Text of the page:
Forgotten Options for Musculoskeletal Health
Challenges with musculoskeletal health are of tremendous concern for many people today.
Treating Pain: The Hypermobile Coccyx
When I write about the coccyx, I recognize that I am talking about a relatively small subset of patients. When I write for Dynamic Chiropractic, I am trying to reach 60,000 chiropractors.
February, 2001, Vol. 01, Issue 02
Pelvic Pain in Pregnancy
By Kate Jordan, NCTMB
The most common reason women seek the services of massage therapists during pregnancy is for back pain. In order to treat such discomfort effectively, it is helpful to differentiate between pain originating in the lumbar spine and pain arising from dysfunction in the posterior pelvis.
Pregnancy places unique stresses on weightbearing joints in the torso.As a woman's pregnancy progresses, her uterus enlarges, moving her center of gravity forward of her feet. This causes her to rotate her rib cage posteriorly, shifting her weight to the lumbosacral joint and the sacroiliac joints in the pelvis.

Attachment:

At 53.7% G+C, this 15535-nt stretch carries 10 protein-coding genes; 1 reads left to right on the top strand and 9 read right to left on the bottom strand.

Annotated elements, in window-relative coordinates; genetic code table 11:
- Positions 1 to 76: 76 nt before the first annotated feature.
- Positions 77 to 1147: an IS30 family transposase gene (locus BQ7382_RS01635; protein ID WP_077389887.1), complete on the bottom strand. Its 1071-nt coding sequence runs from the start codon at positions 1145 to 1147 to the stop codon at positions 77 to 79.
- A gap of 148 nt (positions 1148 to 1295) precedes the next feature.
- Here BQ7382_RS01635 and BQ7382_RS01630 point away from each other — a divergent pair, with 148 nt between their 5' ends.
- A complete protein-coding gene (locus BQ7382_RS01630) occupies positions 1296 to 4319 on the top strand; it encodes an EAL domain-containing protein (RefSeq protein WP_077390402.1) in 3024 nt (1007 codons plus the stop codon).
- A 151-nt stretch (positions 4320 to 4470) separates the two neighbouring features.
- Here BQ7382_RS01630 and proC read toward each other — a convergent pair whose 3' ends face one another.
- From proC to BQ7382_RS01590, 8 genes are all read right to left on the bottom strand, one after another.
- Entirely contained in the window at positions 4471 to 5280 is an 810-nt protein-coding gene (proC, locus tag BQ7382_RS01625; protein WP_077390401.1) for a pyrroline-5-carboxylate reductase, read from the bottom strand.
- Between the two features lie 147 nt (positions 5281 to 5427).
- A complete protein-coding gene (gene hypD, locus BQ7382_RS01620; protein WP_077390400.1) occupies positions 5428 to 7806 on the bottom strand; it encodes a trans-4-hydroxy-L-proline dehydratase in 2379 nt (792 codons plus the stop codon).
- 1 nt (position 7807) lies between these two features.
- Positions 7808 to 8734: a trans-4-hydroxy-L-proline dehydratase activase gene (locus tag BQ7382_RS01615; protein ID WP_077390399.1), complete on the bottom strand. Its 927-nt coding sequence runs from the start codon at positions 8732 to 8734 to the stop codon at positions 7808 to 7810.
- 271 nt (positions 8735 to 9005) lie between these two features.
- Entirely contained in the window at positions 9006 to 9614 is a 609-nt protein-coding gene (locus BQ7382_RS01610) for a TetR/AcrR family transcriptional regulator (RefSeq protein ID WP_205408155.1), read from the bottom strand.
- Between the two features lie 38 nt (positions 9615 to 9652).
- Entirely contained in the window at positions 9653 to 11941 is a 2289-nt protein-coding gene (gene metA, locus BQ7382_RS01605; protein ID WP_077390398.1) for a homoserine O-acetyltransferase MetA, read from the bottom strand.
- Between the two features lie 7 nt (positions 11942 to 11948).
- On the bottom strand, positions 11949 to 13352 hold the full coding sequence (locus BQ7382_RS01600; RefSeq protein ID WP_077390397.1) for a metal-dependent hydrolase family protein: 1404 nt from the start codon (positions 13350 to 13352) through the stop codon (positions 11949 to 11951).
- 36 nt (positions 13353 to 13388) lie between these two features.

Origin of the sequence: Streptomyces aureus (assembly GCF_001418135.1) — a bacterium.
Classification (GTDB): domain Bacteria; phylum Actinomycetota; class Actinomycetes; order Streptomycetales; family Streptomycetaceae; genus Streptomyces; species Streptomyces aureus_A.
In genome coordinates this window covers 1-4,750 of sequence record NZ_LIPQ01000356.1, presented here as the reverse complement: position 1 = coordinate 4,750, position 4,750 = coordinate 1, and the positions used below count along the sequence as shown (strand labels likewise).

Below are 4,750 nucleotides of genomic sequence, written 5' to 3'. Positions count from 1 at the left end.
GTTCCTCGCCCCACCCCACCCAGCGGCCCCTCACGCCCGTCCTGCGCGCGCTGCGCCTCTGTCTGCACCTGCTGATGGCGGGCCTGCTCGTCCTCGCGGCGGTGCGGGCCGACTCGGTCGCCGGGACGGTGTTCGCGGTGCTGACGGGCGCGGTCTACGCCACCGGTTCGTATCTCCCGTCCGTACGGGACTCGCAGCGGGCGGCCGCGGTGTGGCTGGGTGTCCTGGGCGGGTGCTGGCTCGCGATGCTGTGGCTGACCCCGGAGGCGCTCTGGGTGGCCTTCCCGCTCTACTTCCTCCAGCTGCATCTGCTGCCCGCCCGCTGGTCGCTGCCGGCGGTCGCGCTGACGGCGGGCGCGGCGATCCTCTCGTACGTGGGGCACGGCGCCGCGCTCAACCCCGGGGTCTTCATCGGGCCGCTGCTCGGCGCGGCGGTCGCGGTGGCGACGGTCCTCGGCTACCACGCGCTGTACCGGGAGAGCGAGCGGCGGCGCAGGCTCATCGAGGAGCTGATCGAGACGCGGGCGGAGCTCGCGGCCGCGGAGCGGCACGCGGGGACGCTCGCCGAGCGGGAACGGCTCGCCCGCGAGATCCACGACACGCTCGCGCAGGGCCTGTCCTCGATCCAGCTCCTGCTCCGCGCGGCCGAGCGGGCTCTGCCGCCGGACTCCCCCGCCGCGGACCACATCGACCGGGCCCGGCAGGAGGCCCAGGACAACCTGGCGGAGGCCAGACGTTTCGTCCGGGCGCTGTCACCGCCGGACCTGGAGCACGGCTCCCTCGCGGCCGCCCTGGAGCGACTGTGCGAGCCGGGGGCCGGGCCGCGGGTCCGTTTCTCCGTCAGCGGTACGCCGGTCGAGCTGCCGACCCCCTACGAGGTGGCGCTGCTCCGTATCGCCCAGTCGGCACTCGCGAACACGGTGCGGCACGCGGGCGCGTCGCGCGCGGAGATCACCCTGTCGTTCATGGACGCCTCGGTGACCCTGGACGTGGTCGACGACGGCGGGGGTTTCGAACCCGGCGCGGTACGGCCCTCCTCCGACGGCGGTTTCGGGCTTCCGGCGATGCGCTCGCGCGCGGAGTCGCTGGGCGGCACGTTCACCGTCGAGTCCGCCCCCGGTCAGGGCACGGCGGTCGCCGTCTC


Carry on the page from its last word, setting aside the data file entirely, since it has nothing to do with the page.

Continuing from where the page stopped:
Numerous studies of back pain in pregnancy have found that as many as 50% of pregnant women experience some back pain, and 10% experience severe pain. About 30% of these women had no history of previous back pain.
When women make pain drawings of their back pain, only 25% show pain in the lumbar area. More than 50% draw their pain below the crest of the ilium and lateral to the sacrum. They describe this pain as deep in their gluteal area, traveling down the back of the thigh. Even though this appears to be "sciatic" pain, only about one of every 10,000 pregnant women have actual disc disease in pregnancy, and usually those who do had disc problems before they got pregnant.
The number of women complaining of back pain in pregnancy has increased in the past 20 years perhaps because more women are working, often in ergonomically stressful jobs. In one study in Sweden, 70% of all working pregnant women took sick leave, mostly for back pain.